I recognize, of course, that, upon the introduction of any piece of legislation, it is not necessarily always perfect in its initial form. A great deal of work has been done in attempting to perfect this legislation, but at the same time I am sure that the committee in its widsom may find changes that will be necessary, because if there is any concern about the intent, I am sure that will be very clearly spelled out.

Now, simply to conclude my comments, my opening comments, Mr. Chairman, I was somewhat amazed to find some of our friends in the medical profession apparently somewhat concerned. This

recalls to my mind a situation that has been going on for the past couple of years, where the ophthalmologists, for whom I have great respect, have been quite concerned about an attack upon their dispensing of glasses, by the Guild of Opticians. I am sure that they recall the occurrences of the Hart hearings in the other body, and the Senate bill which has been introduced. I met with the ophthalmologists. I find myself frankly very favorably impressed by their position with reference to that legislation. So I was a little bit amused, Mr. Chairman, to find them getting in bed with the opticians and in opposition to this bill. But I suppose here again it is a matter of whose ox is being gored.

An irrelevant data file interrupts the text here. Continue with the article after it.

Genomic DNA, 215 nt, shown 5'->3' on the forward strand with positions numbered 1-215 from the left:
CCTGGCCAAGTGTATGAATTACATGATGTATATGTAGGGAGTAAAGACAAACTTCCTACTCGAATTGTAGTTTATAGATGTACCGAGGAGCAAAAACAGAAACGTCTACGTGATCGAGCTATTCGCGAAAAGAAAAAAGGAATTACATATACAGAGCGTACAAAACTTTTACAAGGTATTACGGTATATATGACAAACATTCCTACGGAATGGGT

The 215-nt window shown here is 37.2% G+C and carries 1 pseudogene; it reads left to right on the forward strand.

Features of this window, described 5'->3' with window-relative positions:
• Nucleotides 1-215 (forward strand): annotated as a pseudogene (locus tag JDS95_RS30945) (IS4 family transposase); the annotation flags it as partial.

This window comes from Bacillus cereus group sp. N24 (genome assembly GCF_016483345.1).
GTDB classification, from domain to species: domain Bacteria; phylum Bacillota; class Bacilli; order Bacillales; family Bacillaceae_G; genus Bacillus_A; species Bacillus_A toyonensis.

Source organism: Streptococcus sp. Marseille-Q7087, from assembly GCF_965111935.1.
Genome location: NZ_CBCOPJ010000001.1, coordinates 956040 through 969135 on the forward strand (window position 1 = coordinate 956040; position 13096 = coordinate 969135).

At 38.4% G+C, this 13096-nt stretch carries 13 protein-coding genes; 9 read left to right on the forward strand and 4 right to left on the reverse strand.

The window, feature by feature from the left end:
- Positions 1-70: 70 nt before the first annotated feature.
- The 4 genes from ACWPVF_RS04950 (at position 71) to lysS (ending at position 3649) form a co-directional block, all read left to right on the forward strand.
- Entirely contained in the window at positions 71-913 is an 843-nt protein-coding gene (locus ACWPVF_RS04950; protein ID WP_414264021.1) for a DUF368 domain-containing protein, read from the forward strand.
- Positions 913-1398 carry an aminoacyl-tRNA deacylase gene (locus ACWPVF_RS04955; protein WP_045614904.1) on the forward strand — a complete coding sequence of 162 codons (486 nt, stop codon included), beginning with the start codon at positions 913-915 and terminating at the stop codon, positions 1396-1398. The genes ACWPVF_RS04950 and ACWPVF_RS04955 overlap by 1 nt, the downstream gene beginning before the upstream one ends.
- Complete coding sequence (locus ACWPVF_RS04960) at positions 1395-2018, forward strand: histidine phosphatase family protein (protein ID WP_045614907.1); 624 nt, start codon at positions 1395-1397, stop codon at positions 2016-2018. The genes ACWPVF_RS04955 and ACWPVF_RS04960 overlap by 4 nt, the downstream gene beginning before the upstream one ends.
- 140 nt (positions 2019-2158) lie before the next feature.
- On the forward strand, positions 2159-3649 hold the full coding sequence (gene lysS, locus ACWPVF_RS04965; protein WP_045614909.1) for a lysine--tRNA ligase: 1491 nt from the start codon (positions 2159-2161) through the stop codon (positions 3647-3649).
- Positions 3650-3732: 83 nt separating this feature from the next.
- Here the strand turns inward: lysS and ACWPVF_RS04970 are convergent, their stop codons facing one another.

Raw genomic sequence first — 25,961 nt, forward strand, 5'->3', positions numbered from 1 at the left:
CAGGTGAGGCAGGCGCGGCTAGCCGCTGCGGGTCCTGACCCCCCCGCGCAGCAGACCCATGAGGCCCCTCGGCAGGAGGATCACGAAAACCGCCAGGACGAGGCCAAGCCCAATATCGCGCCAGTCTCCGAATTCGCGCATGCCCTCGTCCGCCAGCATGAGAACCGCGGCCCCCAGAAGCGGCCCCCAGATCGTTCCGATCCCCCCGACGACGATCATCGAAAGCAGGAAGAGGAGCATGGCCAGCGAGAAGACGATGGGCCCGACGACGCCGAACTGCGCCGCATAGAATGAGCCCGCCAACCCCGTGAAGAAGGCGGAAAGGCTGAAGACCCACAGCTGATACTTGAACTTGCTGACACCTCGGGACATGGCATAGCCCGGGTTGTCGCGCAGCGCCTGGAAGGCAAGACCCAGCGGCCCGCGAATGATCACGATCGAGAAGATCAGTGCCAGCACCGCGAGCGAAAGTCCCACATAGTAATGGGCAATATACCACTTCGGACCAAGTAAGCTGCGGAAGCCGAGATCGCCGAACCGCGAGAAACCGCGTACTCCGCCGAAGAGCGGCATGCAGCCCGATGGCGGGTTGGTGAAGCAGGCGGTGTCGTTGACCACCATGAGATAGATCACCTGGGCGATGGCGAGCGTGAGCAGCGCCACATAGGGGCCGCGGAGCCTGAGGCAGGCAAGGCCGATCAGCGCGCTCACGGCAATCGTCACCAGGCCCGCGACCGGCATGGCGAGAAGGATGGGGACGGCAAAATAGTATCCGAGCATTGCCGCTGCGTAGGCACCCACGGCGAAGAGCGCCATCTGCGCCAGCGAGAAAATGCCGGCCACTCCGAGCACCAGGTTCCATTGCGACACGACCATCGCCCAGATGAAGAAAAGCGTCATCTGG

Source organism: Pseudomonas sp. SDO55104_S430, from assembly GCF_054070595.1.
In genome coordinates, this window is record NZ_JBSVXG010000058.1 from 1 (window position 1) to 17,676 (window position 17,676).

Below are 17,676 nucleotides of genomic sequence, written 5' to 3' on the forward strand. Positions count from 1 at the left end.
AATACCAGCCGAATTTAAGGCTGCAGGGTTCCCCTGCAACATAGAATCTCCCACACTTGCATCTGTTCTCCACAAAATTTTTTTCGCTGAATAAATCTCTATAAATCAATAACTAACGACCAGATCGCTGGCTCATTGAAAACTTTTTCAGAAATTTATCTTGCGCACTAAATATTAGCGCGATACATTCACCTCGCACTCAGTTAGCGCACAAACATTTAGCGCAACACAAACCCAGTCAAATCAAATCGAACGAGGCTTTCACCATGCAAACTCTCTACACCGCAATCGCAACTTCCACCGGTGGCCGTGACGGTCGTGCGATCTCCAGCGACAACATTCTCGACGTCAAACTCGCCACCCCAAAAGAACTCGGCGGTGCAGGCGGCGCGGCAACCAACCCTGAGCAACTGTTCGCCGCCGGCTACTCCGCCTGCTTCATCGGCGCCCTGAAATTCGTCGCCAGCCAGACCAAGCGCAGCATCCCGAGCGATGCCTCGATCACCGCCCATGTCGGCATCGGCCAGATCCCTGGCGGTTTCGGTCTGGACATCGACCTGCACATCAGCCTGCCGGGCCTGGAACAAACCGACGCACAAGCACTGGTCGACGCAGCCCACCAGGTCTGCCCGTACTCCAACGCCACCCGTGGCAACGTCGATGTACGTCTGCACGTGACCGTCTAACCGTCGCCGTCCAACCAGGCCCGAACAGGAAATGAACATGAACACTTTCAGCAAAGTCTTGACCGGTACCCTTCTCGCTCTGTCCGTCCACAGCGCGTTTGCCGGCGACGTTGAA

But I am sure that the medical profession is as concerned as the rest of us with reference to eye care. All we seek to achieve is improved eye care and care of the public and the treatment of the public in this particular legislation. Mr. Chairman, I appreciate the opportunity to make this brief statement. (A prepared statement submitted by Mr. Sisk follows:)

LEGISLATION FOR EYE CARE IN THE DISTRICT OF COLUMBIA The bill which I have introduced (H.R. 12937) amends the act which regulates the practice of optometry in the District of Columbia.

Present law was approved by the Congress on May 28, 1924 (43 Stat. 177, D.C. Code, title 2, secs 501-522). It has not been amended during the more than 40 years which have intervened. Prior to its enactment, all of the 48 States which then constituted our Union, had enacted laws to regulate the practice of optometry. Every one of those laws has since 1924 been amended; most of them several times.

The Washington Daily News, during the past few days, has reported that men who are not required to meet any educational or technical standards are now fitting customers with contact lenses. These men are not licensed, regulated, or supervised in any manner. The News reports that some of the work they are doing is both inadequate and unsanitary. In at least one case, a woman lost the sight of an eye.